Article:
Did Spanish Surrealist Salvador Dali have the ability to see the future? Most scholars agree that Dali created preparatory sketches for Soft Construction with Boiled Beans in 1934 and completed it in early 1936, about six months before Generalissimo Francisco Franco began the Fascist uprising that sparked the Spanish Civil War. Yet most scholars also agree that the painting’s depiction of two halves of a gruesome man-monster battling each other (Dali himself described it as “a vast human body breaking out into monstrous excrescences of arms and legs tearing at one another in a delirium of auto strangulation”) refers directly to Spain’s political schism. Even Dali agreed, as shown by his decision to retitle the work Premonition of Civil War. Perhaps the political turmoil preceding the war, as it rumbled through the collective unconscious and onto Dali’s sketch pad, made the gigantic creature(s) inevitable. As usual, Dali takes bizarre, unlikely and grisly distortions of everyday objects and figures and paints them in a hyperrealistic style, perhaps to make sure that we believe in their reality despite the urging of our rational minds to disregard them. The parallelogram-forming monsters exist in the arid landscape of Dali’s Spanish homeland. A normal-sized man peers over a giant hand. Boiled beans are scattered about, perhaps a reference to the Catalonian custom of offering beans to the gods. An inexplicable box or chest of drawers provides support for the arm/leg/torso of the lower giant. Note that, assuming Dali was intending to make a political statement, he did not take sides (unlike Picasso in Guernica, which came down squarely on the side of the Republicans). In fact, not long after the Spanish Civil War began, Dali’s right wing politics led the Surrealists to eject him from their group, prompting Dali’s declaration, “I am Surrealism!” Soft Construction with Baked Beans (Premonition of Civil War), made with oils on a canvas measuring about 3.3 ft. square, is now in the Philadelphia Museum of Art in Philadelphia, Pennsylvania.
1936: Salvador Dali: Lobster Telephone [Surrealism; Spain/France]
Surrealist artist Salvador Dalí once wrote, “I do not understand why, when I ask for a grilled lobster in a restaurant, I am never served a cooked telephone.” Dalí answered his own question with Lobster Telephone, a 1936 composite of an ordinary working telephone mounted by a lobster made of painted plaster. The object is 6 in. tall, 12 in. wide and 6.6 in. deep and was commissioned by wealthy, eccentric English poet Edward James, who also owned three Dalí sofas shaped like Mae West’s lips. Lobster Telephone fulfills the requirements for a Surrealist object: the artist has combined items that are normally not associated with each other to produce an effect that is simultaneously playful and menacing. For Dali, both lobsters and telephones had sexual connotations; to emphasize this connection, he placed the sexual organs of the lobster directly over the mouthpiece of the telephone. He also believed that Surrealist objects such as Lobster Telephone could unlock the hidden desires of one’s unconscious mind. On another level, Lobster Telephone is simply (and intentionally) hilarious. There are five versions of the original Lobster Telephone, four of which were originally purchased by Edward James to replace all the standard phones at his country manor. The five objects are now located at Dalí Universe in London; the Museum für Kommunikation in Frankfurt; the Edward James Foundation in London; the National Gallery of Australia in Canberra; and the Tate Modern in London. There are also six versions of Lobster Telephone made with an off-white telephone at various museums.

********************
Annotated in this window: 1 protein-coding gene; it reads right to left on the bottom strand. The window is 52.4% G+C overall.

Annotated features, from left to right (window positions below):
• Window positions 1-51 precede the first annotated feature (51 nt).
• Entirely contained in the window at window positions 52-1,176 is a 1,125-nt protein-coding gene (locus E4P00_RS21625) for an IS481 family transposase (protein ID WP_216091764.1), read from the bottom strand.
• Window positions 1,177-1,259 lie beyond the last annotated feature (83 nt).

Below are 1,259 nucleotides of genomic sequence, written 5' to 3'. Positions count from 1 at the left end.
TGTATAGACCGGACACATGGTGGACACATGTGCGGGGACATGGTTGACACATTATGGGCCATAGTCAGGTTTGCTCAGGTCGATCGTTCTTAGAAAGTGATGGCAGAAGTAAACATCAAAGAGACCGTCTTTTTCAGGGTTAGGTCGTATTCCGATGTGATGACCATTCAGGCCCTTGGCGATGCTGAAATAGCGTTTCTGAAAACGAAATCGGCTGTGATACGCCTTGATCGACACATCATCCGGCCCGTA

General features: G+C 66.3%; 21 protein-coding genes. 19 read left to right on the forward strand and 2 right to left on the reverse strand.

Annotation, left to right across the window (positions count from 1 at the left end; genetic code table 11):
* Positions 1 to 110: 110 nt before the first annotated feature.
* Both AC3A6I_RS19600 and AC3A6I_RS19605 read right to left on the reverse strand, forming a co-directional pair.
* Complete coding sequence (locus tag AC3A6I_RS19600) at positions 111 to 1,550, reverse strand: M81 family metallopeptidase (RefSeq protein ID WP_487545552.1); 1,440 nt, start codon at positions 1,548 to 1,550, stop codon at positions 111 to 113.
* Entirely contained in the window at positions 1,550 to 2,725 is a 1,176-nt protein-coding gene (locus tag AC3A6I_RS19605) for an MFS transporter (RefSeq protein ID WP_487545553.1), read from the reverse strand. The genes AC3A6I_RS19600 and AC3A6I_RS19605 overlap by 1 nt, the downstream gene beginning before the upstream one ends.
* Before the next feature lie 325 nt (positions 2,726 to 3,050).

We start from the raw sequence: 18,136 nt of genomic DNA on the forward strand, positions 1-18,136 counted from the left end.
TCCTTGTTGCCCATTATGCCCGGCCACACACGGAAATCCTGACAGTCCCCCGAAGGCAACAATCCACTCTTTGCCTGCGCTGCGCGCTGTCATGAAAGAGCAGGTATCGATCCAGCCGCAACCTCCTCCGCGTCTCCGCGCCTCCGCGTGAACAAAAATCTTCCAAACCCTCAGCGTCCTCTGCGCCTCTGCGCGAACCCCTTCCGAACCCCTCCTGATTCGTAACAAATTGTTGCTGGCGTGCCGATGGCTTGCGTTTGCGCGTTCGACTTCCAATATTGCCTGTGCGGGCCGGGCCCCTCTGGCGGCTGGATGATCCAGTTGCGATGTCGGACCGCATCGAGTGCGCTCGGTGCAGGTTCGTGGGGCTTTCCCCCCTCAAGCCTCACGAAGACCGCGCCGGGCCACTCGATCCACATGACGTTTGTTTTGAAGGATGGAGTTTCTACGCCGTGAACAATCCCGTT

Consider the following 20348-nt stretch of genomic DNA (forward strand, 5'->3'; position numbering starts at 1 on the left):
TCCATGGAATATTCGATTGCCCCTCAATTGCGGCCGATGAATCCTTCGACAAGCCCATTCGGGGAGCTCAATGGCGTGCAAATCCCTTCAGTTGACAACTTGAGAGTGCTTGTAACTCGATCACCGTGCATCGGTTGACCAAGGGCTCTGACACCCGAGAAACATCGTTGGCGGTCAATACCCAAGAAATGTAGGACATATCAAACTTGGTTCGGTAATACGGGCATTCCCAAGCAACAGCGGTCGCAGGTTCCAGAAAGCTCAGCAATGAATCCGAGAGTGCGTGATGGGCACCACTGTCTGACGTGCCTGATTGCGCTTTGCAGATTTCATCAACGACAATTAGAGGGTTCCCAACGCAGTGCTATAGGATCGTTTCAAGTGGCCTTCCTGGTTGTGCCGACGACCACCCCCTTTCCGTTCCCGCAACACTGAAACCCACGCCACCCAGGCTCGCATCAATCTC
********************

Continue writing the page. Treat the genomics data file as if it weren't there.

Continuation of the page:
1937: Pablo Picasso: Guernica [Cubism/Surrealism; Spain/France]
An anti-war icon, Guernica was Picasso’s impassioned response to the bombing of a Basque Country village by German and Italian warplanes supporting Franco’s Nationalists on April 27, 1937, during the Spanish Civil War. Picasso painted Guernica, made with oils on a canvas measuring 11.5 ft. tall by 25.5 ft. wide, for the Spanish Pavilion of the 1937 World’s Fair in Paris, where he was living at the time. (The second image shows Picasso working on Guernica.) Ironically, the theme of the Exposition was a celebration of modern technology. Guernica was painted using a palette of mostly black, white and gray to set a somber tone. Among the elements of the work are: (1) on the left, a bull stands over a grieving woman holding a dead child; (2) in the center, a horse with a gaping wound in its side falls in agony; (3) the bull’s tail becomes a flame with smoke; (4) beneath the horse lies a dead soldier; his severed arm holds a broken sword from which a flower grows; (5) a lightbulb/evil eye/sun (lightbulb is ‘bombilla’ in Spanish, while ‘bomba’ is Spanish for bomb) hangs over the horse’s head; (6) a woman floats into the room through a window to witness the horror, while her long arm holds a lamp near the lightbulb; (7) a woman stares up blankly at the lightbulb; (8) instead of tongues, daggers emerge from the mouths of the bull, the horse and the grieving woman; (9) there is a drawing of a dove with an olive branch on the wall, and a crack in the wall lets light in from outside; and (10) a man on the far right raises his arms in terror as fire engulfs him from above and below. Interpretations of the mural are many and varied and often contradict one another, although all agree that this is Picasso’s protest against the bombing of Guernica in particular and war in general. Picasso’s response to questions about the meaning of his work was, “This bull is a bull and this horse is a horse.” After the Fascists won the Civil War, Picasso refused to allow the painting to go to Spain as long as the Fascists remained in power. As a result, Guernica was sent to New York and was exhibited at Museum of Modern Art until 1981, after the restoration of democracy in Spain. Upon its arrival in Spain, Guernica was displayed in the Casón del Buen Retiro, part of the Museo del Prado in Madrid. In 1992, the painting was moved to a specially-constructed gallery in the Museo Reina Sofia in Madrid.